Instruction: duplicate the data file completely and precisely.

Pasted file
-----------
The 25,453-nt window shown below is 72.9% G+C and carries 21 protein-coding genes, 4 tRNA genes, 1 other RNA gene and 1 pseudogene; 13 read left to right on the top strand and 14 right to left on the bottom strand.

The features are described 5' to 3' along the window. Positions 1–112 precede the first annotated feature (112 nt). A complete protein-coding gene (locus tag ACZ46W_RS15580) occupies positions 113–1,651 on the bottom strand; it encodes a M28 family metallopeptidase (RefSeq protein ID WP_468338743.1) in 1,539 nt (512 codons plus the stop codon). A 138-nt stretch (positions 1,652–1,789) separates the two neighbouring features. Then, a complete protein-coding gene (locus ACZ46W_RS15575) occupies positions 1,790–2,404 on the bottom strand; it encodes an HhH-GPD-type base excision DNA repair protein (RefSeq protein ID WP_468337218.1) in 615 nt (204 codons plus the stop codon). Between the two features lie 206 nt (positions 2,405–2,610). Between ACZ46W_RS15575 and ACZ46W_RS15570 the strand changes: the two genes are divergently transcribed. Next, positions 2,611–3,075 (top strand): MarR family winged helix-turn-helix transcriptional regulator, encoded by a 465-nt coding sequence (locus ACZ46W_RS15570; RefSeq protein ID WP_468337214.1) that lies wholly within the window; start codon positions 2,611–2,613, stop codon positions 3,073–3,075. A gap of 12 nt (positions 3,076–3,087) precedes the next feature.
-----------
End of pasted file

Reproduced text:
The 25,453-nt window shown below is 72.9% G+C and carries 21 protein-coding genes, 4 tRNA genes, 1 other RNA gene and 1 pseudogene; 13 read left to right on the top strand and 14 right to left on the bottom strand.

The features are described 5' to 3' along the window. Positions 1–112 precede the first annotated feature (112 nt). A complete protein-coding gene (locus tag ACZ46W_RS15580) occupies positions 113–1,651 on the bottom strand; it encodes a M28 family metallopeptidase (RefSeq protein ID WP_468338743.1) in 1,539 nt (512 codons plus the stop codon). A 138-nt stretch (positions 1,652–1,789) separates the two neighbouring features. Then, a complete protein-coding gene (locus ACZ46W_RS15575) occupies positions 1,790–2,404 on the bottom strand; it encodes an HhH-GPD-type base excision DNA repair protein (RefSeq protein ID WP_468337218.1) in 615 nt (204 codons plus the stop codon). Between the two features lie 206 nt (positions 2,405–2,610). Between ACZ46W_RS15575 and ACZ46W_RS15570 the strand changes: the two genes are divergently transcribed. Next, positions 2,611–3,075 (top strand): MarR family winged helix-turn-helix transcriptional regulator, encoded by a 465-nt coding sequence (locus ACZ46W_RS15570; RefSeq protein ID WP_468337214.1) that lies wholly within the window; start codon positions 2,611–2,613, stop codon positions 3,073–3,075. A gap of 12 nt (positions 3,076–3,087) precedes the next feature.